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Glasgow or Liverpool to host Eurovision 2023

Glasgow or Liverpool will host the 2023 Eurovision Song Contest after the seven-strong UK shortlist was cut to two.

The competition will be held at either the former’s 14,300-cap OVO Hydro or the latter’s 11,000-cap M&S Bank Arena next May, with a final decision to be announced “within weeks”.

Birmingham, Leeds, Newcastle, Sheffield and Manchester were also in the running after 20 UK cities expressed an interest when organisers decided 2022 winners Ukraine could not stage the event due to the war. The UK’s Sam Ryder finished second in this year’s contest.

“The EBU (European Broadcasting Union) would like to warmly thank all the seven British cities that put so much effort and enthusiasm into their bids to host next year’s Eurovision Song Contest on behalf of Ukraine,” says Martin Österdahl, executive supervisor for the Eurovision Song Contest. “We very much appreciate their cooperation and the quality and creativity of all the bids received.

“The Eurovision Song Contest is the most complex TV production in the world with very specific logistical requirements to accommodate around 40 delegations and thousands of crew, volunteers, press and fans.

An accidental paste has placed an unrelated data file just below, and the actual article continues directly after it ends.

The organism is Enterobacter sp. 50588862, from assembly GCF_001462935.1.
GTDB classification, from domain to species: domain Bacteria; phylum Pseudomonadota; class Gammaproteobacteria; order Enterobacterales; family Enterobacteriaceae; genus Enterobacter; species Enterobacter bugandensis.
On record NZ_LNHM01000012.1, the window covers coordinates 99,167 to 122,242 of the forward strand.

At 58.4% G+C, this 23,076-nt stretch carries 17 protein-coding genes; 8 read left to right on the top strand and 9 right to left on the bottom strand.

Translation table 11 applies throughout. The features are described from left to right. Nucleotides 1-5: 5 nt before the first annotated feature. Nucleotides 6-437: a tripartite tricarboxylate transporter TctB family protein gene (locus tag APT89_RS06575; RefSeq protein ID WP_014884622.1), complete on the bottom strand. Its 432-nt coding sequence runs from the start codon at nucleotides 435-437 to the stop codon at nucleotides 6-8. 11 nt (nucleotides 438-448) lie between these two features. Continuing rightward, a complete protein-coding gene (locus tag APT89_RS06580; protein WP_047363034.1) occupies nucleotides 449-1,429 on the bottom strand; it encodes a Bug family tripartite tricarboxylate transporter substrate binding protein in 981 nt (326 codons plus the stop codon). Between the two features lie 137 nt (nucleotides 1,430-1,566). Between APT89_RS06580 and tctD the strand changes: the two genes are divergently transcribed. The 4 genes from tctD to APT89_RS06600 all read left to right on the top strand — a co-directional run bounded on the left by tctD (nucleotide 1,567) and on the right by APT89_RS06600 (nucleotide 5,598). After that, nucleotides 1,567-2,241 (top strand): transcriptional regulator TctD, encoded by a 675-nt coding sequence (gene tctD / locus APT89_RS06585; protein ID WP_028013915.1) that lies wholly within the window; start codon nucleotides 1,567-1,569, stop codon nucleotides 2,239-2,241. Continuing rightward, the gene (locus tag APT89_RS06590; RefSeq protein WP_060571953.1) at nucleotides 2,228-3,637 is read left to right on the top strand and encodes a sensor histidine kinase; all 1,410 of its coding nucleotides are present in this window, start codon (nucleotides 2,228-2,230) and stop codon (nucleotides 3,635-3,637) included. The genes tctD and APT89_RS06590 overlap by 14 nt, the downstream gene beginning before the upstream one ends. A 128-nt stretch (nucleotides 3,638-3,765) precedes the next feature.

“We’re confident our final two cities are the best placed to meet this challenge and look forward to continuing our discussions to choose the one which will stage the world’s largest music event next May.”

“The Eurovision Song Contest is a very complex event and Liverpool and Glasgow have the strongest overall offer”

The final decision on the host city will be decided by the BBC in conjunction with the European Broadcasting Union.

“Thanks to all seven cities across the UK who have demonstrated the enthusiasm and passion for Eurovision that exists right across the UK,” adds Phil Harrold, the chair of the BBC’s host city selection committee. “We were incredibly impressed by the quality and creativity of all the city bids, in what was a highly competitive field. The Eurovision Song Contest is a very complex event and Liverpool and Glasgow have the strongest overall offer; we will continue our discussions with them to determine the eventual host city.

“We are determined to make the 2023 Eurovision Song Contest one that both reflects the winning position of Ukraine and is also an event that all of the UK can participate in.”

The Eurovision Song Contest is the world’s largest live music event, with over 180 million people tuning in across linear and digital channels in 2022. The contest has launched the global careers of artists including Måneskin, Celine Dion, ABBA and Julio Iglesias.

Organisers are also planning to launch the event in Canada and Latin America, as the global expansion of the brand continues.